Comments on the overall conclusions of the authors: The net health effects of light drinking are conspicuously absent from this paper, which does not state anywhere that despite an increase in certain cancers reported in this paper, light drinkers overall have considerably lower rates of much more common cardiovascular diseases; further, light drinkers live longer than non-drinkers. As stated by a Forum reviewer: “The authors acknowledge the numerous limitations of their study, which suggests that they should have been more cautious in their conclusions. Each time I read that the small increase in certain cancers (such as breast cancer) associated with light drinking is a matter of public health, I often see that there is no calculation of potential beneficial effects of light drinking in reducing cardiovascular diseases, which are many-times more common than the specific cancers studied in this paper.”
Stated another reviewer, “Clearly the issue is that the authors are focusing on the few cancers that are increased by alcohol and ignoring all of the improved health outcomes of light drinking. So, while their data are likely to be ‘true,’ their approach ignores, apparently deliberately, the many diseases that are mitigated and reduced by light alcohol consumption, as well as the reduction in total mortality. It is unfortunate that this approach is often accepted by journals in instances showing problems, but not when showing benefits, associated with light drinking.”
Forum reviewer Skovenborg provided comments that echoed those of many reviewers. He stated, “The most worrying problems with the meta-analysis are the following:
(a.) No ability to identify differences in drinking patterns; the effect of local acetaldehyde production might be very different from a glass of wine with food each evening compared with effects of binge drinking on a Saturday night.
(b.) Information bias, especially underreporting of alcohol intake, as acknowledged by the authors in the discussion. Underreporting by heavy drinkers could place many such subjects in the ‘light-drinking’ group and weaken the purported increase in risk of certain cancers from small amounts of alcohol.
(c.) A large degree of heterogeneity between studies, which implies that the conclusions of such analyses should be cautious. Such heterogeneity could tend to increase the apparent risk for certain cancers, but could also lead to no increase in risk being seen for other types of cancer.
(d.) A question of external validity; most of the studies were case-control studies from North America rather than prospective studies that generally have less bias in their exposure data (alcohol intake).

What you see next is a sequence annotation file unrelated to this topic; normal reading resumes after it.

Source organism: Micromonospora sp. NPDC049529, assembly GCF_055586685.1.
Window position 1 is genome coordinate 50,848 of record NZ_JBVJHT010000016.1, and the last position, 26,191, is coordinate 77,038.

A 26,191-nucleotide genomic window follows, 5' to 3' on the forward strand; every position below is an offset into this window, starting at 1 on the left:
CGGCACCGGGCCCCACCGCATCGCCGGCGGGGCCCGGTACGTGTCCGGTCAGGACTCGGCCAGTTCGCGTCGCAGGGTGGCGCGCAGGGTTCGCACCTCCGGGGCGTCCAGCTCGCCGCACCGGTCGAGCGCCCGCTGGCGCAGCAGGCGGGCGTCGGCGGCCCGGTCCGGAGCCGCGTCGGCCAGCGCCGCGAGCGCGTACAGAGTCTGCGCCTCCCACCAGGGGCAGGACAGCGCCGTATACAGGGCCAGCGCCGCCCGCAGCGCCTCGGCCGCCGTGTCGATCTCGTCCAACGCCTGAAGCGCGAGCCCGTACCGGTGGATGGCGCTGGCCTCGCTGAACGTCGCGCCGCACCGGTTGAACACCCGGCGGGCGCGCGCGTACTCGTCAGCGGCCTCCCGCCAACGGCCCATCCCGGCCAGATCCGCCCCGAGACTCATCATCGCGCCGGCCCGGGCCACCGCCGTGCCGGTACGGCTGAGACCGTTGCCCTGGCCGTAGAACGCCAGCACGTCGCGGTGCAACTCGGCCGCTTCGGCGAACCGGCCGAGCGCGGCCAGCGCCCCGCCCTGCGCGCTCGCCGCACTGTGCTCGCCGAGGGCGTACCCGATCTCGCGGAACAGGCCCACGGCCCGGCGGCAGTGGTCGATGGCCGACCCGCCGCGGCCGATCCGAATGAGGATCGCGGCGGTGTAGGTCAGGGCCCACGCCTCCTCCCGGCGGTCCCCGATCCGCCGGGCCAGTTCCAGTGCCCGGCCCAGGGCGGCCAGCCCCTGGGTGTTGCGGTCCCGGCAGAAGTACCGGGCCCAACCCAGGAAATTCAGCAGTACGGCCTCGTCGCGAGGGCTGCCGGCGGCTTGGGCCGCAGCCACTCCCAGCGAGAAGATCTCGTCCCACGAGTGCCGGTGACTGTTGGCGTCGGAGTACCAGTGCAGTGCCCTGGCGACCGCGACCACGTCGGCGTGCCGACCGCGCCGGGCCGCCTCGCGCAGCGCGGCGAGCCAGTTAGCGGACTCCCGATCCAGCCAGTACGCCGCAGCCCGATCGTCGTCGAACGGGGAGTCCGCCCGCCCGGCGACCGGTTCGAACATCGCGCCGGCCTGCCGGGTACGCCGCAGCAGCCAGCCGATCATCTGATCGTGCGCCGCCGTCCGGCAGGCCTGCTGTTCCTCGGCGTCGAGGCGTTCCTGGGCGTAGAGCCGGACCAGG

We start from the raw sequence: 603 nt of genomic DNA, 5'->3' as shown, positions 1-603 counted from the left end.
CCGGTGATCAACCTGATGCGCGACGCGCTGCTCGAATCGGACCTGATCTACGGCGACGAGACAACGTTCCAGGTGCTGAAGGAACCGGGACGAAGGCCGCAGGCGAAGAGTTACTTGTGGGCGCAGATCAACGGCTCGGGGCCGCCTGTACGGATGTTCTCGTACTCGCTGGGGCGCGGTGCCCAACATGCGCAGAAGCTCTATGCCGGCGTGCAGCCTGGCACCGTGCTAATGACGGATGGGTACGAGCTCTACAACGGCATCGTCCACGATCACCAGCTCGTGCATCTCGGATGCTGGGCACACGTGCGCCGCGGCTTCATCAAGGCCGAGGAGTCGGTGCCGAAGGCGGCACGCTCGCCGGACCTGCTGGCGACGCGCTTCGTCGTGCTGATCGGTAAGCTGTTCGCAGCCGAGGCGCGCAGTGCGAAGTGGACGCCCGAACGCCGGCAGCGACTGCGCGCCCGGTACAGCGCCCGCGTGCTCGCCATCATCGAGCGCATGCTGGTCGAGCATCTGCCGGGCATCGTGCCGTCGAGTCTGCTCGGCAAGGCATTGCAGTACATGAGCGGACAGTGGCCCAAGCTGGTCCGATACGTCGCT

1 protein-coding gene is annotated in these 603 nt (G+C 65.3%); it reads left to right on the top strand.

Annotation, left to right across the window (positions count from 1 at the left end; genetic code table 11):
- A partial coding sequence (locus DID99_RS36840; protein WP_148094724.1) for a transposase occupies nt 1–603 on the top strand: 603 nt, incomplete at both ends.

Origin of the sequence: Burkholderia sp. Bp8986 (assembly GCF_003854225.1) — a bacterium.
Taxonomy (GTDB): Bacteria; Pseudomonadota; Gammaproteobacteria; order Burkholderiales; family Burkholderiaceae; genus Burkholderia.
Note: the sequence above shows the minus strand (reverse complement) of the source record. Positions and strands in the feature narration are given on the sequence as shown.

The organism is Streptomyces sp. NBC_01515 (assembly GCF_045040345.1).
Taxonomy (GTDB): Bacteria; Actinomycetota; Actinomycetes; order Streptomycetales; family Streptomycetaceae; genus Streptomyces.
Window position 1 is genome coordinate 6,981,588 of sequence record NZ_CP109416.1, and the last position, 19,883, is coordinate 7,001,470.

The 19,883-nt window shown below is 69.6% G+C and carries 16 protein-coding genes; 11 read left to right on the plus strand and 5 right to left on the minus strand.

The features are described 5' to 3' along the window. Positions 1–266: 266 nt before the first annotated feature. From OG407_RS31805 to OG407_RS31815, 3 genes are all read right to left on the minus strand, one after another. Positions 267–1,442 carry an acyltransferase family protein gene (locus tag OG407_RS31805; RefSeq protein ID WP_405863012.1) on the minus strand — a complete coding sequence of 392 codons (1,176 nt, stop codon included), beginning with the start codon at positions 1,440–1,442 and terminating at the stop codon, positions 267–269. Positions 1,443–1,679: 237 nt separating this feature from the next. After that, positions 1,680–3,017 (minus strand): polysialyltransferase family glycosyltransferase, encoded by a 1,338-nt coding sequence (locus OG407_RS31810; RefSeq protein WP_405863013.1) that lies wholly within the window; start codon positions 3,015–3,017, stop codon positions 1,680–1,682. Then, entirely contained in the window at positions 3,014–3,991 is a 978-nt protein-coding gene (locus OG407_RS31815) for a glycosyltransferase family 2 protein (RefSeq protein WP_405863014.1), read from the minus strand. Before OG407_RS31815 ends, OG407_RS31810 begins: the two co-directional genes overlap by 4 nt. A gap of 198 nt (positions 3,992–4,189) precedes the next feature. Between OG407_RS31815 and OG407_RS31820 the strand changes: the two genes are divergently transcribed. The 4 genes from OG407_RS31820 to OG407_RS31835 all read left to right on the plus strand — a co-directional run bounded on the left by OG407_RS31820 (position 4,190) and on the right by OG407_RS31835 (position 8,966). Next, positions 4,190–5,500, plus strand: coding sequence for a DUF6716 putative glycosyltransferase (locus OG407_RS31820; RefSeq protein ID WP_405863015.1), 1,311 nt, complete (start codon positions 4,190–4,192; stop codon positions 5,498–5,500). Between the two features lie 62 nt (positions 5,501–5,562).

(e.) The authors offer a possible biological pathway, local acetaldehyde production, for a causal relation between alcohol consumption and upper digestive tract cancers. They also mention increases in estrogen, androgen, and plasma insulin-like growth factors to explain the slight increase in risk of breast cancer. However, the association of light drinking with such factors is often found to be negligible.”
Skovenborg concludes: “The many caveats are not reflected in the unambiguous conclusion of the authors, and you may be sure that in the near future some public health authorities are going to make full use of the conclusions in their warning campaigns against even light alcohol consumption – without mentioning any caveats.”
A meta-analysis by a distinguished group of scientists was designed to determine if “light drinking” (defined as an average of up to 1 drink per day) was associated with the risk of certain cancers that have been shown in previous studies to be associated with the risk of cancer. The authors concluded that while the risk of these cancers was only slightly increased from such drinking, there were detectable increases in cancers of the oral cavity and pharynx, esophagus and female breast. They report no increase in the risk of cancers of the colorectum, liver, and larynx to be associated with such drinking.
Forum reviewers were concerned about a number of aspects of this study. While the statistical methodology was correct and done appropriately, the fact that the investigators (1) included both ex-drinkers and never drinkers in the reference group; (2) could not separate the effects of regular light drinking from binge drinking; (3) had no data on the duration of alcohol consumption at different levels; (4) did not adjust their analyses according to geographic region or type of study (both of which had large estimated effects on cancer risk); and (5) did not adjust their estimates of effect by other lifestyle habits, including smoking. All of these factors tend to weaken the implications of their results.
Forum reviewers were also concerned that despite the acknowledged limitations of their data, the authors present conclusions indicating that even light drinking increases the risk of certain cancers without commenting on the net health effects. They present only the effects on cancer (which was the topic of the meta-analysis) but do not comment on the overall or net health effects of light drinking: a marked reduction in the risk of much more common diseases, especially cardiovascular diseases, and a longer lifespan. Further, the lack of data on genetic patterns, folate intake, and other lifestyle factors makes it difficult to apply their findings to individual subjects. The Forum considers that while their analyses may be helpful in understanding associations between alcohol and cancer, the many limitations of this study indicate that it can provide only incomplete information on light alcohol consumption to be used as a basis for making recommendations to the public.
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Comments on this review by the International Scientific Forum on Alcohol Research were provided by the following members:
Giovanni de Gaetano, MD, PhD, Research Laboratories, Catholic University, Campobasso, Italy
Yuqing Zhang, MD, DSc, Epidemiology, Boston University School of Medicine, Boston, MA, USA
David Van Velden, MD, Dept. of Pathology, Stellenbosch University, Stellenbosch, South Africa
Andrew L. Waterhouse, PhD, Marvin Sands Professor, Department of Viticulture and Enology, University of California, Davis; Davis, CA, USA
Fulvio Ursini, MD, Dept. of Biological Chemistry, University of Padova, Padova, Italy
Pierre-Louis Teissedre, PhD, Faculty of Oenology – ISVV, University Victor Segalen Bordeaux 2, Bordeaux, France
Creina Stockley, PhD, MBA, Clinical Pharmacology, Health and Regulatory Information Manager, Australian Wine Research Institute, Glen Osmond, South Australia, Australia
Harvey Finkel, MD, Hematology/Oncology, Boston University Medical Center, Boston, MA, USA
Arne Svilaas, MD, PhD, general practice and lipidology, Oslo University Hospital, Oslo, Norway
Francesco Orlandi, MD, Dept. of Gastroenterology, Università degli Studi di Ancona. Italy
Erik Skovenborg, MD, Scandinavian Medical Alcohol Board, Practitioner, Aarhus, Denmark
R. Curtis Ellison, MD, Section of Preventive Medicine & Epidemiology, Boston University School of Medicine, Boston, MA, USA